Living life to the full

Many people ask what changes they need to make to their lives to adjust to life with kidney disease. Others worry about its impact on how they feel or whether they can work. Here we try to answer common questions we hear asked.

Can I carry on working?

Yes, we encourage you to carry on working, if possible. This may be more difficult for some people than others, depending on the type of job you do and how you feel. You might want to reduce your working hours, or change your role, until you have started dialysis or had a transplant. When deciding which treatment option to choose, it is important to consider how it will fit in with your job. If you are considering peritoneal dialysis (PD), you might want to think about how you will do an exchange at work. You might be able to get PD supplies delivered to where you work as well as to your home. Please talk to your employer and the PD team about the options.

If you are thinking about haemodialysis, consider what dialysis times will best fit around your work. Some units offer an evening shift or you could consider home haemodialysis. If you decide to stop working, it is important to find out about benefits you might be able to claim before you leave.

Can I carry on studying?

You should be able to carry on with your studies. However, you might want to change to a part-time, open or distance learning course. Talk to your tutor about your options.

Can I claim benefits?

You might be able to claim one or more benefits. Before stopping work or reducing your hours it is important for you to get financial advice. For more information read the leaflet Know your benefits which is available from the National Kidney Federation. You can also get advice from your social worker or your local Citizens Advice Bureau (CAB).

Can you help me with housing?

We can help you to apply for re-housing if you rent your home from a housing association or your local council, and you are having problems with your housing because of your health. If you would like to dialyse at home but your home is not suitable, we can support your application to be re-housed. However, the final decision sits with the housing departments.

Will my illness affect my insurance?

Most insurance companies do not cover pre-existing conditions. Please read the small print carefully. If you have problems getting insurance, contact an insurance broker for advice. You can get more information about insurance from The National Kidney Federation.

Can I still drive?

Many patients with chronic kidney disease continue to drive. If there is any other medical reason why you should not drive, contact the DVLA for advice. If you have a kidney transplant planned, you need to tell your insurance company, and cannot drive for at least a month after the operation.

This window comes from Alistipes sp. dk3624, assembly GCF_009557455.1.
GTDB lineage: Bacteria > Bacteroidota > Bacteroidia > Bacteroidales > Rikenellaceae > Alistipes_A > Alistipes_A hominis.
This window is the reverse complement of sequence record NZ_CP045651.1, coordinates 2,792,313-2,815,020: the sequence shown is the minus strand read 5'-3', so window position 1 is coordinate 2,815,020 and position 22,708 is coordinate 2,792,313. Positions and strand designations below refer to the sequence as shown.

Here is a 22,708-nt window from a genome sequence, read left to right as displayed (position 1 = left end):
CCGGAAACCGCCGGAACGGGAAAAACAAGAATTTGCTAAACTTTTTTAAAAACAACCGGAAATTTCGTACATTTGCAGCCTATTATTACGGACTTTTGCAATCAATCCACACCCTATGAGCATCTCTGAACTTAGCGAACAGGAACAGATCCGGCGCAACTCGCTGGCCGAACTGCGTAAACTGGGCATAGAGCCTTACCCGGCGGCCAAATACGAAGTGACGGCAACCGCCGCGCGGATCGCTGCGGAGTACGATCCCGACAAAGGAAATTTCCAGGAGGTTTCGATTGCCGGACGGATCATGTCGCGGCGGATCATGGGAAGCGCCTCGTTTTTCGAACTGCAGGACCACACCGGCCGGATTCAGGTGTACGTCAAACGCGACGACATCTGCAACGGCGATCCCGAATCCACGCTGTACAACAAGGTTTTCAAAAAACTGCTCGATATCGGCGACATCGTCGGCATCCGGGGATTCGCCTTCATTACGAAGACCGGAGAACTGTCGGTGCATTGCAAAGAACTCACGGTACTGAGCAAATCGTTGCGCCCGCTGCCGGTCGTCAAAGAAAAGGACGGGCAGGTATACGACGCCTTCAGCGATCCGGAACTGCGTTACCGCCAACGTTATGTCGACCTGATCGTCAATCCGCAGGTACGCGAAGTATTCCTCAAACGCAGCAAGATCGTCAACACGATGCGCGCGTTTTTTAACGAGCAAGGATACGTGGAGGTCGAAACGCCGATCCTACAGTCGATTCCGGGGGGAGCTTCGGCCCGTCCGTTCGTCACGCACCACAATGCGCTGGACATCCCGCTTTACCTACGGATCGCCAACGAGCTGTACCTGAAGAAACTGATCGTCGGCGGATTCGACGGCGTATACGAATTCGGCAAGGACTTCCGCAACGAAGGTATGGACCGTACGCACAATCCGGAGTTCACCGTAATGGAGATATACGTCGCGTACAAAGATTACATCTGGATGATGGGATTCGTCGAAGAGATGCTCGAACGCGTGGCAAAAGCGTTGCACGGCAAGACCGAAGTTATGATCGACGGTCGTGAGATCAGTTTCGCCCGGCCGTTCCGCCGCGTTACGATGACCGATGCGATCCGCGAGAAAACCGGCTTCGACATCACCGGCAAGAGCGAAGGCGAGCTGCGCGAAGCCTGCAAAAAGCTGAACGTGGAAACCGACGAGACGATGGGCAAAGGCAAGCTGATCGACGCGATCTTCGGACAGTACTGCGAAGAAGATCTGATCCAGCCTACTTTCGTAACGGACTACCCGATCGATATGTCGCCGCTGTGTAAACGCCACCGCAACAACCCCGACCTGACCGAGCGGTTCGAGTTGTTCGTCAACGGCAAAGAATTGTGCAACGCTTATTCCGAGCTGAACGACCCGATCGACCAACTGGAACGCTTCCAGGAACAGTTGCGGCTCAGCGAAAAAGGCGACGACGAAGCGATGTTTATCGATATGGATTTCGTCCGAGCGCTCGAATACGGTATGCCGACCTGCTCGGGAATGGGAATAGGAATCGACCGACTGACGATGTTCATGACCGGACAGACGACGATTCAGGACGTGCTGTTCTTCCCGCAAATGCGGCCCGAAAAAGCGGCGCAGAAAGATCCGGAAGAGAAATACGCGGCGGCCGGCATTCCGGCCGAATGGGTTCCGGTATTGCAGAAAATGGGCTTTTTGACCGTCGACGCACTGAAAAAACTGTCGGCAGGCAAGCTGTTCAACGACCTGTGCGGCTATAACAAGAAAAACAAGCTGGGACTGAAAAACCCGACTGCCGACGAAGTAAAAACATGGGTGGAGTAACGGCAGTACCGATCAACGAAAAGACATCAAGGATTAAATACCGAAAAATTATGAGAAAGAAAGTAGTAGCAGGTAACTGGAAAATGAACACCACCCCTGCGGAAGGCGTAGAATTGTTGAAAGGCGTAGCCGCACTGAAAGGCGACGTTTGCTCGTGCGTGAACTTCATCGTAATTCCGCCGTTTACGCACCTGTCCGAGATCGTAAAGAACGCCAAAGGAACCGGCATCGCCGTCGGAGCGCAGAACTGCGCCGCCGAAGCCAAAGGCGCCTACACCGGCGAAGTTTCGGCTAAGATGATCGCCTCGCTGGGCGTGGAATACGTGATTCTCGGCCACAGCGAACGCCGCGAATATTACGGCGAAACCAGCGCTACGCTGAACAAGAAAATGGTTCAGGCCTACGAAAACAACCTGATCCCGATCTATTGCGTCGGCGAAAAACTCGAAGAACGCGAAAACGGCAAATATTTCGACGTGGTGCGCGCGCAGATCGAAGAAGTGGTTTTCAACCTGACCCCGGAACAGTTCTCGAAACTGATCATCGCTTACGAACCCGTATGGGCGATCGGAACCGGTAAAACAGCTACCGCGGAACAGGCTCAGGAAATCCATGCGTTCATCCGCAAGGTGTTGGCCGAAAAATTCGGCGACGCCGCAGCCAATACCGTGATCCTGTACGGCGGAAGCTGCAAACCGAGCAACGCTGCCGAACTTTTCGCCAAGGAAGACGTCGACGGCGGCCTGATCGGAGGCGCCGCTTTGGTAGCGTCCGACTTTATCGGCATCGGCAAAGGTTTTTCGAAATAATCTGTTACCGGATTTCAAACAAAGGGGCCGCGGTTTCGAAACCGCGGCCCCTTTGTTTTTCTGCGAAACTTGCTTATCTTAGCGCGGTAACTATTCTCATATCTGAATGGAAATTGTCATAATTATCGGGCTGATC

Can I get a Blue Badge?

(parking for people with a disability)

The Blue Badge scheme operates throughout the UK and provides a range of parking benefits for disabled people who travel either as drivers or as passengers. Kidney patients do not have an automatic right to have a Blue Badge. You might be eligible for one because of other medical problems or disabilities. Contact your local council for more information.

Can I go on holiday?

You can still go on holiday. However, before making any holiday plans please talk to your kidney doctor or nurse to ensure you are fit enough to travel. There might be a limit on the amount of time you can go away once you start dialysis. There are also some countries where we will not be able to arrange dialysis for you.

If you are waiting for a transplant you may need to come out of the transplant pool while you are away and for a time when you come back. If you are travelling out of the UK, it is vital to ensure you have full travel insurance in case you become unwell.

More information is contained in psychological support here. You can also find a lot more information on the National Kidney Foundation website.

Will I still be able to have children?

If you are not yet on dialysis and have not had a transplant, becoming pregnant might make your kidney function worse.

Women with CKD tend to be less fertile and might find it more difficult to get pregnant. Women on dialysis are unlikely to become pregnant. However, it is still possible so it is very important to use contraception to avoid an unplanned pregnancy. Successful pregnancies are rare, but not unheard of, for women on dialysis.

Those with a well functioning transplanted kidney have the best chance of a normal pregnancy. We strongly advise women to wait at least a year after transplant before trying for a baby. It is extremely important to talk to your doctor or nurse before trying for a baby to ensure that both your health and that of your baby are monitored.

Men with CKD are likely to have a lower sperm count. After a successful kidney transplant the sperm count usually increases. Again, you can find a lot more information on the National Kidney Foundation website.

Will my children have chronic kidney disease?

There are some kidney conditions which can be inherited. Ask your doctor about the cause of your kidney disease. If you are planning to have children, talk to your healthcare team about your concerns. You can also find out more at the National Kidney Foundation website

Who can give me more information and support?

If you would like help with any of the issues in this page, you might find it helpful to talk to a social worker or a counsellor /psychologist. Your doctor or nurse at the kidney clinic can help to arrange this for you.

In addition the Australian Renal Resource Centre produced the following brochure on Maintaining a Healthy Sex Life - Information for people with chronic kidney disease.